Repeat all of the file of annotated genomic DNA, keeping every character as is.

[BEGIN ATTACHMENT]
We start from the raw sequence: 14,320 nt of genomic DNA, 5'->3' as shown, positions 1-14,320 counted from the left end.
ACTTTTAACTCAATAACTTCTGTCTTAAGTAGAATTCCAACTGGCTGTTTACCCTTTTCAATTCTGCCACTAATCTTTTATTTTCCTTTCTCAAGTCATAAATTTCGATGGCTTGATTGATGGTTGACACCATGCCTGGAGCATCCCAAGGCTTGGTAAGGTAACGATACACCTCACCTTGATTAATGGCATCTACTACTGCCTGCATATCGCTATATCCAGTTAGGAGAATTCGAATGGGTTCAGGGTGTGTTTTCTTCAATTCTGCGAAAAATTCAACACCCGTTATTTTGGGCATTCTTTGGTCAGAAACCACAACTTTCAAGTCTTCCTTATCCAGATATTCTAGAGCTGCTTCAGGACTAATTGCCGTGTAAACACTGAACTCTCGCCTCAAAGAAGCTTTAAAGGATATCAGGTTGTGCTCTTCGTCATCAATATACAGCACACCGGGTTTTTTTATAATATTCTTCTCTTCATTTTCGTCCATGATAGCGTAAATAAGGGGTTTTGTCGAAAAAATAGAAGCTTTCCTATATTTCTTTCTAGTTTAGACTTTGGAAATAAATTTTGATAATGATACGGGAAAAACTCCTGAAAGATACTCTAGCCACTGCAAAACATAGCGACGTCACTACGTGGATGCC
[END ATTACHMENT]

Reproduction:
We start from the raw sequence: 14,320 nt of genomic DNA, 5'->3' as shown, positions 1-14,320 counted from the left end.
ACTTTTAACTCAATAACTTCTGTCTTAAGTAGAATTCCAACTGGCTGTTTACCCTTTTCAATTCTGCCACTAATCTTTTATTTTCCTTTCTCAAGTCATAAATTTCGATGGCTTGATTGATGGTTGACACCATGCCTGGAGCATCCCAAGGCTTGGTAAGGTAACGATACACCTCACCTTGATTAATGGCATCTACTACTGCCTGCATATCGCTATATCCAGTTAGGAGAATTCGAATGGGTTCAGGGTGTGTTTTCTTCAATTCTGCGAAAAATTCAACACCCGTTATTTTGGGCATTCTTTGGTCAGAAACCACAACTTTCAAGTCTTCCTTATCCAGATATTCTAGAGCTGCTTCAGGACTAATTGCCGTGTAAACACTGAACTCTCGCCTCAAAGAAGCTTTAAAGGATATCAGGTTGTGCTCTTCGTCATCAATATACAGCACACCGGGTTTTTTTATAATATTCTTCTCTTCATTTTCGTCCATGATAGCGTAAATAAGGGGTTTTGTCGAAAAAATAGAAGCTTTCCTATATTTCTTTCTAGTTTAGACTTTGGAAATAAATTTTGATAATGATACGGGAAAAACTCCTGAAAGATACTCTAGCCACTGCAAAACATAGCGACGTCACTACGTGGATGCC